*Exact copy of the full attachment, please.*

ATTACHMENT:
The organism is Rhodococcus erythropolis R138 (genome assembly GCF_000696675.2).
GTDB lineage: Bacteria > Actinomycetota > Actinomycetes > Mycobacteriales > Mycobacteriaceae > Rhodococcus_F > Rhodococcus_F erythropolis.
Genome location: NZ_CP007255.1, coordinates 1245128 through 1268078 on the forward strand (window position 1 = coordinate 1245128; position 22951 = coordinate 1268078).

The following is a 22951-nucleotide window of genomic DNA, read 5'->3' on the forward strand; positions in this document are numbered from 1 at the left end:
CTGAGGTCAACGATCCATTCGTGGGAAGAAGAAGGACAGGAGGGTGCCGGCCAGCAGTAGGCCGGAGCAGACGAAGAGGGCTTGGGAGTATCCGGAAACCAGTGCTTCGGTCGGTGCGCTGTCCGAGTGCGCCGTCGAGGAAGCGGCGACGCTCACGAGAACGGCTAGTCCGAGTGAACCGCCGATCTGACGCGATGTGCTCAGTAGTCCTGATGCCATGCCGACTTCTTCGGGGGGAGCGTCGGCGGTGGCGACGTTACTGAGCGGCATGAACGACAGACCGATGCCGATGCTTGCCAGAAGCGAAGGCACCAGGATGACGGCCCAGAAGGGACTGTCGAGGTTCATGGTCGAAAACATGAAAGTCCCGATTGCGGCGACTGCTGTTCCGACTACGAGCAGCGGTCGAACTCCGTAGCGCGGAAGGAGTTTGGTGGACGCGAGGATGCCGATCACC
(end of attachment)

The organism is Rhodococcus erythropolis R138 (genome assembly GCF_000696675.2).
GTDB lineage: Bacteria > Actinomycetota > Actinomycetes > Mycobacteriales > Mycobacteriaceae > Rhodococcus_F > Rhodococcus_F erythropolis.
Genome location: NZ_CP007255.1, coordinates 1245128 through 1268078 on the forward strand (window position 1 = coordinate 1245128; position 22951 = coordinate 1268078).

The following is a 22951-nucleotide window of genomic DNA, read 5'->3' on the forward strand; positions in this document are numbered from 1 at the left end:
CTGAGGTCAACGATCCATTCGTGGGAAGAAGAAGGACAGGAGGGTGCCGGCCAGCAGTAGGCCGGAGCAGACGAAGAGGGCTTGGGAGTATCCGGAAACCAGTGCTTCGGTCGGTGCGCTGTCCGAGTGCGCCGTCGAGGAAGCGGCGACGCTCACGAGAACGGCTAGTCCGAGTGAACCGCCGATCTGACGCGATGTGCTCAGTAGTCCTGATGCCATGCCGACTTCTTCGGGGGGAGCGTCGGCGGTGGCGACGTTACTGAGCGGCATGAACGACAGACCGATGCCGATGCTTGCCAGAAGCGAAGGCACCAGGATGACGGCCCAGAAGGGACTGTCGAGGTTCATGGTCGAAAACATGAAAGTCCCGATTGCGGCGACTGCTGTTCCGACTACGAGCAGCGGTCGAACTCCGTAGCGCGGAAGGAGTTTGGTGGACGCGAGGATGCCGATCACC